Tent Caterpillars

There are two species of moth, among others, which are active now in the form of larvae or caterpillars. They are similar in name and seasonality. They are communal. And, they are both tent caterpillars. The one above, as labeled, is an eastern tent caterpillar (Malacosoma americanum). The other, is a forest tent caterpillar (Malacosoma disstria). These are the hairy caterpillars we humans most often see crawling across sidewalks, driveways, and everywhere else in spring, after having consumed all orRead more

A New Tent Caterpillar

Within the past few weeks there have been many an Eastern Caterpillar rescued from “certain death” by some of the hundreds of children visiting the Museum on field trips from various schools throughout the state (out of state too). The caterpillars were coming down out of the trees to search for safe places to pupate, whether under a log, rock, or other protected and out of the way location. Hundreds of them were seen crossing the paths in both Catch theRead more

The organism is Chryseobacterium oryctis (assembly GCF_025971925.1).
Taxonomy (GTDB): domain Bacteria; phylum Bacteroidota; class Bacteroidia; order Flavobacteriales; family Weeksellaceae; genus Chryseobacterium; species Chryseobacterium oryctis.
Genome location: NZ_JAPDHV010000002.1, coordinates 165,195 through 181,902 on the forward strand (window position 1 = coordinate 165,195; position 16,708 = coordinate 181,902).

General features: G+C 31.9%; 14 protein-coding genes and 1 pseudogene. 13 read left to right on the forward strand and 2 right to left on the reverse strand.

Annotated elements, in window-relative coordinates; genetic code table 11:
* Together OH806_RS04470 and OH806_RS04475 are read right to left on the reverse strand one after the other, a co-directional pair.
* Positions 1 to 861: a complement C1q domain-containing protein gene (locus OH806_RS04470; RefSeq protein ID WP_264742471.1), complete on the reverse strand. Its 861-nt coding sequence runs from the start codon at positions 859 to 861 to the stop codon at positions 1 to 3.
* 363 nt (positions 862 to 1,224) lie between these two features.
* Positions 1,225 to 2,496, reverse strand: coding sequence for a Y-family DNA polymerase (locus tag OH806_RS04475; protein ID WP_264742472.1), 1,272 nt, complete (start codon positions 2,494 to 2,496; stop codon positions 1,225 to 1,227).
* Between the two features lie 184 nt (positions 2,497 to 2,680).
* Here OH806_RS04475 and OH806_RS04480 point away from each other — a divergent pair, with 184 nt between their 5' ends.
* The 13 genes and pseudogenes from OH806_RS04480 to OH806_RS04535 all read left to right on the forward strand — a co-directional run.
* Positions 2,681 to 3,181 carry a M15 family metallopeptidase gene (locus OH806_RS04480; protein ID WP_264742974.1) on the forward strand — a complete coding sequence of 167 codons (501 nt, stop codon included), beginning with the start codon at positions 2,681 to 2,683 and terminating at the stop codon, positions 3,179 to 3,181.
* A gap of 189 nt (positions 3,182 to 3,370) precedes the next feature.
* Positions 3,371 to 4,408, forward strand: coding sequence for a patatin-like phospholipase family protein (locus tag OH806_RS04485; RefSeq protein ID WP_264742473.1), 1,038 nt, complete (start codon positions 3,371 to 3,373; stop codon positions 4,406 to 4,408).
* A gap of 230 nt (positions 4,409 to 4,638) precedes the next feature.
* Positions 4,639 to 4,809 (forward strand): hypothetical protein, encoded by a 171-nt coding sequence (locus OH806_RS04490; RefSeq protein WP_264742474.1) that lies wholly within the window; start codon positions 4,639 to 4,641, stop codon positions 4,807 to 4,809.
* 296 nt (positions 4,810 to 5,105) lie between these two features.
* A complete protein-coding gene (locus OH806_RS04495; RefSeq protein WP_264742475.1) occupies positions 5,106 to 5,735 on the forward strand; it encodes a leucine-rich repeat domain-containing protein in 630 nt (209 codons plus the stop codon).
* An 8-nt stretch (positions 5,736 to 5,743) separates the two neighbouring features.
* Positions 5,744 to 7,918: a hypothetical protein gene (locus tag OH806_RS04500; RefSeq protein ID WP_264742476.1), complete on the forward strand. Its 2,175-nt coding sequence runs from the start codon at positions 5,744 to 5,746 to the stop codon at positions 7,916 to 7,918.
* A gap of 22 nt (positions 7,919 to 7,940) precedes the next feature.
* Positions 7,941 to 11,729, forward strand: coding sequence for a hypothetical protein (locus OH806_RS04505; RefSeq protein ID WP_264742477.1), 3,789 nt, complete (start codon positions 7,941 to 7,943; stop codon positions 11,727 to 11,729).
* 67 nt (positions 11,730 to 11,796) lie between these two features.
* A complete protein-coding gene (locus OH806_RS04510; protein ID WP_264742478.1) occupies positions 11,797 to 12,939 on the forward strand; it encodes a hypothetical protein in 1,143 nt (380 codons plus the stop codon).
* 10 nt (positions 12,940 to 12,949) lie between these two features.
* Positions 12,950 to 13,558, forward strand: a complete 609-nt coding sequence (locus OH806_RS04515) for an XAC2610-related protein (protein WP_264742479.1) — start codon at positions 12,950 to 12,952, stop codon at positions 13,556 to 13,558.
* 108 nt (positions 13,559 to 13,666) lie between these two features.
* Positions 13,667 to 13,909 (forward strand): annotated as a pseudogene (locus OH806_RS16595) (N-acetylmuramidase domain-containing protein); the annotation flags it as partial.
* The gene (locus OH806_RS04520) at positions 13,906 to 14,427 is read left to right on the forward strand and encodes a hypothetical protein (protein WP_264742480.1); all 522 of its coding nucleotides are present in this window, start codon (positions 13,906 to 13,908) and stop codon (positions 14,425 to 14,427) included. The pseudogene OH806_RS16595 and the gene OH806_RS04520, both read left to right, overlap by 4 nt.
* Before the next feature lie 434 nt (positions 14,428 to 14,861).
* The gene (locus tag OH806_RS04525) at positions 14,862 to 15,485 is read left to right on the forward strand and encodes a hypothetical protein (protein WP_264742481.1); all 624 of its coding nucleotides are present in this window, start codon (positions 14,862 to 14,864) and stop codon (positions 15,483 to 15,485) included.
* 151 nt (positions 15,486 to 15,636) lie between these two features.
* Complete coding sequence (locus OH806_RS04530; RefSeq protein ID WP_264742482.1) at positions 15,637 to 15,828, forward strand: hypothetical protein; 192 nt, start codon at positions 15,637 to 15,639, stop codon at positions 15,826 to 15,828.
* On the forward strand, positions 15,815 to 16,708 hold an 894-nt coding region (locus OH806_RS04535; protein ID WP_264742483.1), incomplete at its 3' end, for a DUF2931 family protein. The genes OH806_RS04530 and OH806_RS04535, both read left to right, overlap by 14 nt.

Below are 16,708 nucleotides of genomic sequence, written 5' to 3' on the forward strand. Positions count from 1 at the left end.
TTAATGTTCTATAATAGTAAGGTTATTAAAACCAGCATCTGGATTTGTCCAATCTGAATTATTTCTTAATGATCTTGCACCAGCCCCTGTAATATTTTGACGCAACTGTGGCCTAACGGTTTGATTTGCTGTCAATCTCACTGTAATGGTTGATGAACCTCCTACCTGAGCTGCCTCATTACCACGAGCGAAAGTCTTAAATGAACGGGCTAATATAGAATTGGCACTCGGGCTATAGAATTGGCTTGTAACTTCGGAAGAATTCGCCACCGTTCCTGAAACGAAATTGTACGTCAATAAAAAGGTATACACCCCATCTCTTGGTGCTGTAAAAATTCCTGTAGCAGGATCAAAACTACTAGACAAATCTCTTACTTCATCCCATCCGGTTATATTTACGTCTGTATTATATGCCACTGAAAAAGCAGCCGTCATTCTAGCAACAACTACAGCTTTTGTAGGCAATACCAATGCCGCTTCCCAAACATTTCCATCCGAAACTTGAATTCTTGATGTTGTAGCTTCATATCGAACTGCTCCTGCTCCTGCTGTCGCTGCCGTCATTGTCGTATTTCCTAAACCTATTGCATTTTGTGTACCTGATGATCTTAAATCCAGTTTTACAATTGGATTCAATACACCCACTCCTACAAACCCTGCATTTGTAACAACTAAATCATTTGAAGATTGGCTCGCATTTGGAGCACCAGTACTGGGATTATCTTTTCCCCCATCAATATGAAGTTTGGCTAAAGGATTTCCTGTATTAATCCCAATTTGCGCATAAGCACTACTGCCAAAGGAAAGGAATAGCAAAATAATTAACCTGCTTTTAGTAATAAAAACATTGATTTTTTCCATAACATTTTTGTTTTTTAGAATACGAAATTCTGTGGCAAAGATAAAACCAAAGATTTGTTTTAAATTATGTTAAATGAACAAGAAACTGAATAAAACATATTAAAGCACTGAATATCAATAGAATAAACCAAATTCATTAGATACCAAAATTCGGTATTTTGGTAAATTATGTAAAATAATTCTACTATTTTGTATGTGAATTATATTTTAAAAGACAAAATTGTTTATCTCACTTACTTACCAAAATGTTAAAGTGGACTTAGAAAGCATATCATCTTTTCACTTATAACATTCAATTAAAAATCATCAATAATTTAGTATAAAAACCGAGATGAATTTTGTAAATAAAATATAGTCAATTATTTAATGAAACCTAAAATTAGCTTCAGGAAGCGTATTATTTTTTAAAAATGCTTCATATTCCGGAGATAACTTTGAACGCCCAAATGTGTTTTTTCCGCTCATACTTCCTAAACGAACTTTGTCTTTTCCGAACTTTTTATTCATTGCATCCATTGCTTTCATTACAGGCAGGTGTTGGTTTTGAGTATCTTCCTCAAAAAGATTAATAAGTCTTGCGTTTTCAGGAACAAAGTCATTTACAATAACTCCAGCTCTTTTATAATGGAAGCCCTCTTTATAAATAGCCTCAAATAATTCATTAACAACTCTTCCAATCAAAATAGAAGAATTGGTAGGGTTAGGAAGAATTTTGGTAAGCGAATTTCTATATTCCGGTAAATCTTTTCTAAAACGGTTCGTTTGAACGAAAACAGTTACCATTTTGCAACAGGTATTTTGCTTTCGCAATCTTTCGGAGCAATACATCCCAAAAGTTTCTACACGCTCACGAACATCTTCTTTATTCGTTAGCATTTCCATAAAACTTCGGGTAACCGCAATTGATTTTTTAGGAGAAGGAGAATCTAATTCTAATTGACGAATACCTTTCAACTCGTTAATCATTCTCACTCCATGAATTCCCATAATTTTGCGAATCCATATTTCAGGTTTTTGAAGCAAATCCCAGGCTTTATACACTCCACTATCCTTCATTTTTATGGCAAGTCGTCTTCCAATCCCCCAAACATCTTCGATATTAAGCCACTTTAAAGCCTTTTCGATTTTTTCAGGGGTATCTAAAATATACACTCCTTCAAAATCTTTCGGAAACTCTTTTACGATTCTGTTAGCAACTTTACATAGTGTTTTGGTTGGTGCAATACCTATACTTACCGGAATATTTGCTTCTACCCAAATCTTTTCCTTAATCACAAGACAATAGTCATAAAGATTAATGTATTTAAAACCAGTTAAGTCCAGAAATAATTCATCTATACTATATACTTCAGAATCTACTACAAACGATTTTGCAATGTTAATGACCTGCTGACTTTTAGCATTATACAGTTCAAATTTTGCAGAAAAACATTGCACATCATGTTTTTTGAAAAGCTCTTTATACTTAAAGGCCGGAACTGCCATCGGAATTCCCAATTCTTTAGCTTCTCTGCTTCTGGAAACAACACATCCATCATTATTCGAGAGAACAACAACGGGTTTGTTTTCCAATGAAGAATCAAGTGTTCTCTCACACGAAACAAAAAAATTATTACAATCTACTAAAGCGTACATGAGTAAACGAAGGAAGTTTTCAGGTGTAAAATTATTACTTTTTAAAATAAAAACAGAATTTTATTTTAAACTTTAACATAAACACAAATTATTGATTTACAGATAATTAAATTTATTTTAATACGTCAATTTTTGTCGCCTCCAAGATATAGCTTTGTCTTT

Butterflies, Dragons, Tent Dwellers, a Forester, and a Tiger

Fragile Forktails continue to emerge from the Wetlands (see Fragile Forktail, Explore the Wild Journal, March 16-31, 2009), although I’m now seeing females as well as males. Among the other odes observed during the first half of April were Common Green Darner, Swamp Darner, Common Baskettail, and Common Whitetail. Butterflies seen this period were Eastern Tiger Swallowtail, Cabbage White, Orange Sulphur, Olive Hairstreak (4/9), Eastern Tailed-blue (4/3), Mourning Cloak (4/3), Silver-spotted Skipper (4/9), and Juvenal’s Duskywing. Now bivouacked on atRead more